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Kellogg eyes collaboration

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By Todd Cohen

RALEIGH, N.C. – North Carolina, Silicon Valley and New York City are the focus of pilot efforts by one of the biggest U.S. foundations to help “unleash” local philanthropy by linking and backing groups working to tap philanthropic dollars, time and know-how.

“We believe that there are in fact resources in communities that can be connected for greater community benefit,” says Dan Moore, a program director for philanthropy and volunteerism at the W.K. Kellogg Foundation in Battle Creek, Mich.

Kellogg, which contributes roughly $15 million a year to support philanthropy and volunteerism, has revamped the focus of that grantmaking program

“We’re not going to fund individual programs in isolation,” says Moore. “There’s never going to be enough money for Kellogg to fund all the organizational needs in any one region, such as North Carolina or Silicon Valley.”

Instead, Kellogg aims to help local groups team up to harness local philanthropy, “creating a marketplace of ideas and relationships,” he says.

Kellogg will focus on strengthening and connecting social entrepreneurs, young people, women, creators of wealth, corporate social innovators and communities of color.

Focusing on those groups, the foundation will use its grants to support emerging leaders and donors, boost the creation and sharing of knowledge, and build tools to help nonprofits sustain themselves and help foundations be more effective.

 “The task is to increase the pie rather than fight over a percentage of the pie,” says Moore, who is married to Kathyrn Moore, dean of the College of Education at N.C. State University in Raleigh, and commutes regularly between Raleigh and Battle Creek.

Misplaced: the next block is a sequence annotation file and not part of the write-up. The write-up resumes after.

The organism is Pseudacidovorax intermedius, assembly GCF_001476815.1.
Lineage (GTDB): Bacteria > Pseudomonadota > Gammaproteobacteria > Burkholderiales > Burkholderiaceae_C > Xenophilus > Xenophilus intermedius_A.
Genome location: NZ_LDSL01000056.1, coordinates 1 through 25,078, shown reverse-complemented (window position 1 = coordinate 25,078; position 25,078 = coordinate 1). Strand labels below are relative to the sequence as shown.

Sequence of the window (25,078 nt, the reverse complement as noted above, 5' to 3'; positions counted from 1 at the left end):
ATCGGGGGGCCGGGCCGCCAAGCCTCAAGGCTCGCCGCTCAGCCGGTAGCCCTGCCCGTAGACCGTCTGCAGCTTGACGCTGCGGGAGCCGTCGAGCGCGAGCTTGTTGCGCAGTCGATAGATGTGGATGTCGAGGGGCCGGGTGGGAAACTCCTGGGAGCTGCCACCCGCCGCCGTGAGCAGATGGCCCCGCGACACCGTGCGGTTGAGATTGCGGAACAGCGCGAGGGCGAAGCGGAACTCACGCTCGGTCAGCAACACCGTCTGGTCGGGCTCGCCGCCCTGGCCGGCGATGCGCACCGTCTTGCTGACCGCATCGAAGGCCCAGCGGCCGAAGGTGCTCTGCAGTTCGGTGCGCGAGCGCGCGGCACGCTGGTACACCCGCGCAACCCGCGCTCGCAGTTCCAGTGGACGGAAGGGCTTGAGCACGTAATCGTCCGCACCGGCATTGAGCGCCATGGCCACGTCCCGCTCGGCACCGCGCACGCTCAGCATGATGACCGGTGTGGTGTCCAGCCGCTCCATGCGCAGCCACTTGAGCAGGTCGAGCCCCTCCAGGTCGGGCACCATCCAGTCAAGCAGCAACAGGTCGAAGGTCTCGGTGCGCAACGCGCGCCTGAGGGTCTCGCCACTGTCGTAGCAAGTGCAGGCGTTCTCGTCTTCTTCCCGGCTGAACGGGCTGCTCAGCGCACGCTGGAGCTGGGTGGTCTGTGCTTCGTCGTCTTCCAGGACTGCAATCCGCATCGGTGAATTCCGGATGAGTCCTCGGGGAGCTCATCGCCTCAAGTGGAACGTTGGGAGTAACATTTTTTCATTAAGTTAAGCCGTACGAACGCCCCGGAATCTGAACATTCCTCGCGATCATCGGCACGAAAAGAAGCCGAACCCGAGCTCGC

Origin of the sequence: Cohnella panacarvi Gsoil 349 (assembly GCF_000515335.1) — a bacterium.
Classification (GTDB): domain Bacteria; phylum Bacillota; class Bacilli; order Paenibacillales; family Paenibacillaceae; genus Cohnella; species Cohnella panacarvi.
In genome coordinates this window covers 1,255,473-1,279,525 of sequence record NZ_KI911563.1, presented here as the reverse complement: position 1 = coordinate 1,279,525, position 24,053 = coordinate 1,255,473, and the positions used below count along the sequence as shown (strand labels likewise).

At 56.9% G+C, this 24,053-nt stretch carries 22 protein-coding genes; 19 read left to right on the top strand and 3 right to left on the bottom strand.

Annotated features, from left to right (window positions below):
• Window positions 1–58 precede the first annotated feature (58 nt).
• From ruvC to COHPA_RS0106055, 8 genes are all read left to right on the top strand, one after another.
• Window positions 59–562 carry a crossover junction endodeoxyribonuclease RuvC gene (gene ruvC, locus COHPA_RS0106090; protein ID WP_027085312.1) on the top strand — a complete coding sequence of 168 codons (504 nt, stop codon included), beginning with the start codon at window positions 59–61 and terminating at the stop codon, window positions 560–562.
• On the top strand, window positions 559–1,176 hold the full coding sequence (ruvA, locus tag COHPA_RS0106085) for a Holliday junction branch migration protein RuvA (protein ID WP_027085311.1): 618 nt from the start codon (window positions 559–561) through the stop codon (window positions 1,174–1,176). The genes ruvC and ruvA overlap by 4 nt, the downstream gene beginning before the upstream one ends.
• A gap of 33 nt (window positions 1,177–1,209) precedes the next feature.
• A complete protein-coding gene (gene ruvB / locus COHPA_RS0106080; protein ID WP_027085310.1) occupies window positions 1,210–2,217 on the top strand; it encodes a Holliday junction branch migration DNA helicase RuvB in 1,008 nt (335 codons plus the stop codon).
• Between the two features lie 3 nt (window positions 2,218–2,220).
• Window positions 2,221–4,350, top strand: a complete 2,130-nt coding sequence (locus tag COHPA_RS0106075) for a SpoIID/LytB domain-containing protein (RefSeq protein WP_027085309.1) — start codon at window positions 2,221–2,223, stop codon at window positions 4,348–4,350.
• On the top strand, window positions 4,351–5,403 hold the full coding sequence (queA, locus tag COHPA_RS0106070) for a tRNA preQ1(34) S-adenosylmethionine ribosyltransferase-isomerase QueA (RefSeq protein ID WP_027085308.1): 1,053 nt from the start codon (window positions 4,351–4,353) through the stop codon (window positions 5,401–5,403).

In recent months, Moore has met with philanthropy and nonprofit leaders throughout North Carolina, trying to find a role for Kellogg in helping local groups boost philanthropy in the state.

In Silicon Valley, the foundation is working to help connect eight to 10 groups it has awarded grants in the past.

And in New York City, it is backing the Coalition for New Philanthropy – a collaborative initiative to promote new philanthropy among blacks, Hispanics, Asian Americans and other non-white communities.

Kellogg, for example, has given the coalition $286,000 to promote new philanthropy in minority communities through activities such as education of new donors and financial advisers, and analysis of organized and individual giving in those communities.

Kellogg also is working to help a coalition member, the New York Regional Association of Grantmakers, along with its grantmaker members, make the promotion of philanthropy an ongoing part of their work.

“We are really helping to do the R&D work for the sector,” says Moore. “Just as other industries invest in new product development and strengthening their industries, that’s what we’re doing here. Philanthropy should invest a part of its resources for the health and promotion of its industry.”

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